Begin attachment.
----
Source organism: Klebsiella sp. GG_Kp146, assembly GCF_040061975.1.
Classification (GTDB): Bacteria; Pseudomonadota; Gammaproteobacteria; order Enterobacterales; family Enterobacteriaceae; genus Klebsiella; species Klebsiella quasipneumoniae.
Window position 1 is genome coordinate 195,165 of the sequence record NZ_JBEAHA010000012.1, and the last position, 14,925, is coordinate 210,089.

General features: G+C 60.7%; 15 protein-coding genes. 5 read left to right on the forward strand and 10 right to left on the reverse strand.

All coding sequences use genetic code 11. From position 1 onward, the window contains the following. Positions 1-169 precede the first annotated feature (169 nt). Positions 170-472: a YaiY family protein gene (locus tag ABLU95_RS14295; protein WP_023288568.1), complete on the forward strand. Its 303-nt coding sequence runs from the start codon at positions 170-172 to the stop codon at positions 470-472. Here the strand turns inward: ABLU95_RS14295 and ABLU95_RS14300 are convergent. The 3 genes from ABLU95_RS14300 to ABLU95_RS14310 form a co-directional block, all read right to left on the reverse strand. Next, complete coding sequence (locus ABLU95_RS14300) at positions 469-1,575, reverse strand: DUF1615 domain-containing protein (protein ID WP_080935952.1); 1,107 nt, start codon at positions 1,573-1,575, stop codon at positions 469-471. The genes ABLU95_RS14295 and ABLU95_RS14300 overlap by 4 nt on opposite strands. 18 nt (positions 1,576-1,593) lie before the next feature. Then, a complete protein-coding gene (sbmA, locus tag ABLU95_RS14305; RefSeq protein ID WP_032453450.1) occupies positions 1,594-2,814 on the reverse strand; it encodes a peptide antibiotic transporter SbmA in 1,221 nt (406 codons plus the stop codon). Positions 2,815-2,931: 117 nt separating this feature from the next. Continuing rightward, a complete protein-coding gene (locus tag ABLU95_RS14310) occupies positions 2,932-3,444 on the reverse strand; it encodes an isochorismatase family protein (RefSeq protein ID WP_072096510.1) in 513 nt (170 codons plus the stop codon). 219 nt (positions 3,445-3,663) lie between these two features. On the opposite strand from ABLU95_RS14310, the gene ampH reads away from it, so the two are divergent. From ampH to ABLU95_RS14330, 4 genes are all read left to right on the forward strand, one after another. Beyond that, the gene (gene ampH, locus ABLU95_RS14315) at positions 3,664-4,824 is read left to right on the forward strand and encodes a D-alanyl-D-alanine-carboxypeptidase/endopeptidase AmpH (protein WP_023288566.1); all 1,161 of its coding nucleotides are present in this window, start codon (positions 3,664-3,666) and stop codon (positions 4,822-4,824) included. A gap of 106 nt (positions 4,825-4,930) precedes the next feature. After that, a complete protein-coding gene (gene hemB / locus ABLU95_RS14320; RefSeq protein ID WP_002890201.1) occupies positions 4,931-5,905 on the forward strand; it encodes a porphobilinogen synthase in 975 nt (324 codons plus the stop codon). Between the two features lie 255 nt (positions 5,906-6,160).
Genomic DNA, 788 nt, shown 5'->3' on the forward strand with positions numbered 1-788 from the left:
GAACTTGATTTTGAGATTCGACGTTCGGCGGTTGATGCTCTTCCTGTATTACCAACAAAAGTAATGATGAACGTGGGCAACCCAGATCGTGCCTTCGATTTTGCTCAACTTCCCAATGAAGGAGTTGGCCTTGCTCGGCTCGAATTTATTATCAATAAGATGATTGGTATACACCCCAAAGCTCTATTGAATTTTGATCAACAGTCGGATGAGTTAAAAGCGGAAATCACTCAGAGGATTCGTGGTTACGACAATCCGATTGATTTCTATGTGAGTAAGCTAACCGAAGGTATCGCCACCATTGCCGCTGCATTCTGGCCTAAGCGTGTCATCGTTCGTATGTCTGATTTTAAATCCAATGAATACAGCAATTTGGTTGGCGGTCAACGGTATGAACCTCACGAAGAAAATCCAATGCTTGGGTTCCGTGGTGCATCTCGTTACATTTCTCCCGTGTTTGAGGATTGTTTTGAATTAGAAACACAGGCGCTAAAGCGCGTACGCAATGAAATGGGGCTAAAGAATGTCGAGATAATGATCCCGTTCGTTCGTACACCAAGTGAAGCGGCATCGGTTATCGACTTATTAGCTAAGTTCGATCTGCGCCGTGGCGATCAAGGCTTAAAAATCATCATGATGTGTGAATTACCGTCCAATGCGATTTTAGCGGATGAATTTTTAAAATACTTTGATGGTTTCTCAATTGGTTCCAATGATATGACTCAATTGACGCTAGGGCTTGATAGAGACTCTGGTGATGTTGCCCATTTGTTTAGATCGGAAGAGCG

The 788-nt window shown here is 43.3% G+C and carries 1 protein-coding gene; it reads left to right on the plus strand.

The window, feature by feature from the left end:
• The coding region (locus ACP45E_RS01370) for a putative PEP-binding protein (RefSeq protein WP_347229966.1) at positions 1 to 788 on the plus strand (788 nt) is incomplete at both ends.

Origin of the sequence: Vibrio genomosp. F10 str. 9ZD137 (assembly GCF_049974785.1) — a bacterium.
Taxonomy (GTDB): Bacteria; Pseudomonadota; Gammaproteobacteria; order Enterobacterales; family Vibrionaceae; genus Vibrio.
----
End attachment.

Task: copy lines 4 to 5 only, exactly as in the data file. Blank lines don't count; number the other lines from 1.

General features: G+C 60.7%; 15 protein-coding genes. 5 read left to right on the forward strand and 10 right to left on the reverse strand.

All coding sequences use genetic code 11. From position 1 onward, the window contains the following. Positions 1-169 precede the first annotated feature (169 nt). Positions 170-472: a YaiY family protein gene (locus tag ABLU95_RS14295; protein WP_023288568.1), complete on the forward strand. Its 303-nt coding sequence runs from the start codon at positions 170-172 to the stop codon at positions 470-472. Here the strand turns inward: ABLU95_RS14295 and ABLU95_RS14300 are convergent. The 3 genes from ABLU95_RS14300 to ABLU95_RS14310 form a co-directional block, all read right to left on the reverse strand. Next, complete coding sequence (locus ABLU95_RS14300) at positions 469-1,575, reverse strand: DUF1615 domain-containing protein (protein ID WP_080935952.1); 1,107 nt, start codon at positions 1,573-1,575, stop codon at positions 469-471. The genes ABLU95_RS14295 and ABLU95_RS14300 overlap by 4 nt on opposite strands. 18 nt (positions 1,576-1,593) lie before the next feature. Then, a complete protein-coding gene (sbmA, locus tag ABLU95_RS14305; RefSeq protein ID WP_032453450.1) occupies positions 1,594-2,814 on the reverse strand; it encodes a peptide antibiotic transporter SbmA in 1,221 nt (406 codons plus the stop codon). Positions 2,815-2,931: 117 nt separating this feature from the next. Continuing rightward, a complete protein-coding gene (locus tag ABLU95_RS14310) occupies positions 2,932-3,444 on the reverse strand; it encodes an isochorismatase family protein (RefSeq protein ID WP_072096510.1) in 513 nt (170 codons plus the stop codon). 219 nt (positions 3,445-3,663) lie between these two features. On the opposite strand from ABLU95_RS14310, the gene ampH reads away from it, so the two are divergent. From ampH to ABLU95_RS14330, 4 genes are all read left to right on the forward strand, one after another. Beyond that, the gene (gene ampH, locus ABLU95_RS14315) at positions 3,664-4,824 is read left to right on the forward strand and encodes a D-alanyl-D-alanine-carboxypeptidase/endopeptidase AmpH (protein WP_023288566.1); all 1,161 of its coding nucleotides are present in this window, start codon (positions 3,664-3,666) and stop codon (positions 4,822-4,824) included. A gap of 106 nt (positions 4,825-4,930) precedes the next feature. After that, a complete protein-coding gene (gene hemB / locus ABLU95_RS14320; RefSeq protein ID WP_002890201.1) occupies positions 4,931-5,905 on the forward strand; it encodes a porphobilinogen synthase in 975 nt (324 codons plus the stop codon). Between the two features lie 255 nt (positions 5,906-6,160).